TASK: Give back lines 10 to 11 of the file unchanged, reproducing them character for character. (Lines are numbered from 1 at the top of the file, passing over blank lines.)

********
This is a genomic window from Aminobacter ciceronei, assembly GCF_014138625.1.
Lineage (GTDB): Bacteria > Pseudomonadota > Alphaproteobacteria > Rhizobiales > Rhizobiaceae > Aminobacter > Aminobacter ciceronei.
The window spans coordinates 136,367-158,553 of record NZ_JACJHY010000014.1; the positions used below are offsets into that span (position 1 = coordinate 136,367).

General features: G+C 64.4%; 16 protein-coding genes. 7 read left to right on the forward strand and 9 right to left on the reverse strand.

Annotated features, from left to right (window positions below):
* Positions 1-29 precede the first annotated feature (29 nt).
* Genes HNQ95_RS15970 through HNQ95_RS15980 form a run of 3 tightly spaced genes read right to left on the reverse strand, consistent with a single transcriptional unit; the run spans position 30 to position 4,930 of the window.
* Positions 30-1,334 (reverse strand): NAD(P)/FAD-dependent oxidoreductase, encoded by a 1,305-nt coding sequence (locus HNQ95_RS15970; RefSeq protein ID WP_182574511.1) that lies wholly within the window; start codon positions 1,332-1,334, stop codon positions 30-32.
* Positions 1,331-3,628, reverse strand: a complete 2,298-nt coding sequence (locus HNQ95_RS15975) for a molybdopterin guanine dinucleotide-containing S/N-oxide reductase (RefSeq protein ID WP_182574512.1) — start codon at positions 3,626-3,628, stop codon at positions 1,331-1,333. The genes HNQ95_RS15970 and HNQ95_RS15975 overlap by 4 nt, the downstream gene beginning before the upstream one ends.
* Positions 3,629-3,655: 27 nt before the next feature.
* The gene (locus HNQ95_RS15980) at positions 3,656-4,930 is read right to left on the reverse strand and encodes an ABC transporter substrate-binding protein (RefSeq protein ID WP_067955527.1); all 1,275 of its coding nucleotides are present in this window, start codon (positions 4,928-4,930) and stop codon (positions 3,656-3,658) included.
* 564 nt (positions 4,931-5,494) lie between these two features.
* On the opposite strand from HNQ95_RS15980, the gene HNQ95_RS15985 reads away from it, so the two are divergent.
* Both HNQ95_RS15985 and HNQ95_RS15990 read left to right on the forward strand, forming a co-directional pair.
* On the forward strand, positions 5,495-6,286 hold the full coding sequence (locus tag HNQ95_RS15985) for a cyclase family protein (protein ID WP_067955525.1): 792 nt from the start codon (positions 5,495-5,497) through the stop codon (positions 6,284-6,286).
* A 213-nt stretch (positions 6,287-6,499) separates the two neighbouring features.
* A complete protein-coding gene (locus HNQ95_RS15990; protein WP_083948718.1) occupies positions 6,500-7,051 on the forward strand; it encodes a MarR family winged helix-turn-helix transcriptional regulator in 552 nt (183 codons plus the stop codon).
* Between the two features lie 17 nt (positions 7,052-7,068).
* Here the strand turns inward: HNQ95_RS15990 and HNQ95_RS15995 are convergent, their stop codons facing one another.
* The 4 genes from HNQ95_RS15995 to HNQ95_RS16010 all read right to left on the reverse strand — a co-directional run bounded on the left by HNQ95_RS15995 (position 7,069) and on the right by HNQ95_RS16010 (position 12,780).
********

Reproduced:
* Positions 3,629-3,655: 27 nt before the next feature.
* The gene (locus HNQ95_RS15980) at positions 3,656-4,930 is read right to left on the reverse strand and encodes an ABC transporter substrate-binding protein (RefSeq protein ID WP_067955527.1); all 1,275 of its coding nucleotides are present in this window, start codon (positions 4,928-4,930) and stop codon (positions 3,656-3,658) included.